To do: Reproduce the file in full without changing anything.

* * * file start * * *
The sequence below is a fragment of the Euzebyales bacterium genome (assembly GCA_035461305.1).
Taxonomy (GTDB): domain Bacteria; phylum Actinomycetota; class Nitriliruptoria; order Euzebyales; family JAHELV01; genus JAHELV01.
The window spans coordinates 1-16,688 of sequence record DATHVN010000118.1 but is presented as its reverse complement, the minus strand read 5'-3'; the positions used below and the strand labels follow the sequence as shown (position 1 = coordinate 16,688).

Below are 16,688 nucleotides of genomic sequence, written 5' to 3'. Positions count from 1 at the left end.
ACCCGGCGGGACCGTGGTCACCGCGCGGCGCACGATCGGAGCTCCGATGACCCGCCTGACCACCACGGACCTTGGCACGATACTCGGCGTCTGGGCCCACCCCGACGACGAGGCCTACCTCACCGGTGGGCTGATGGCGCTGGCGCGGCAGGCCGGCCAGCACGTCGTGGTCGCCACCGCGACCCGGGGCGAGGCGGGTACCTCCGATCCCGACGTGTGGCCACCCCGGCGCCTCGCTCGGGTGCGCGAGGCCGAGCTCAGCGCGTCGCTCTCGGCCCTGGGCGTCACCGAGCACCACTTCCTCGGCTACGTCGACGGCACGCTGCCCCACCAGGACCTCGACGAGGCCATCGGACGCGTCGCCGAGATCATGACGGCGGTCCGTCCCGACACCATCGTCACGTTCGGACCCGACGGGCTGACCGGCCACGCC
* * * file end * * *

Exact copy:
The sequence below is a fragment of the Euzebyales bacterium genome (assembly GCA_035461305.1).
Taxonomy (GTDB): domain Bacteria; phylum Actinomycetota; class Nitriliruptoria; order Euzebyales; family JAHELV01; genus JAHELV01.
The window spans coordinates 1-16,688 of sequence record DATHVN010000118.1 but is presented as its reverse complement, the minus strand read 5'-3'; the positions used below and the strand labels follow the sequence as shown (position 1 = coordinate 16,688).

Below are 16,688 nucleotides of genomic sequence, written 5' to 3'. Positions count from 1 at the left end.
ACCCGGCGGGACCGTGGTCACCGCGCGGCGCACGATCGGAGCTCCGATGACCCGCCTGACCACCACGGACCTTGGCACGATACTCGGCGTCTGGGCCCACCCCGACGACGAGGCCTACCTCACCGGTGGGCTGATGGCGCTGGCGCGGCAGGCCGGCCAGCACGTCGTGGTCGCCACCGCGACCCGGGGCGAGGCGGGTACCTCCGATCCCGACGTGTGGCCACCCCGGCGCCTCGCTCGGGTGCGCGAGGCCGAGCTCAGCGCGTCGCTCTCGGCCCTGGGCGTCACCGAGCACCACTTCCTCGGCTACGTCGACGGCACGCTGCCCCACCAGGACCTCGACGAGGCCATCGGACGCGTCGCCGAGATCATGACGGCGGTCCGTCCCGACACCATCGTCACGTTCGGACCCGACGGGCTGACCGGCCACGCC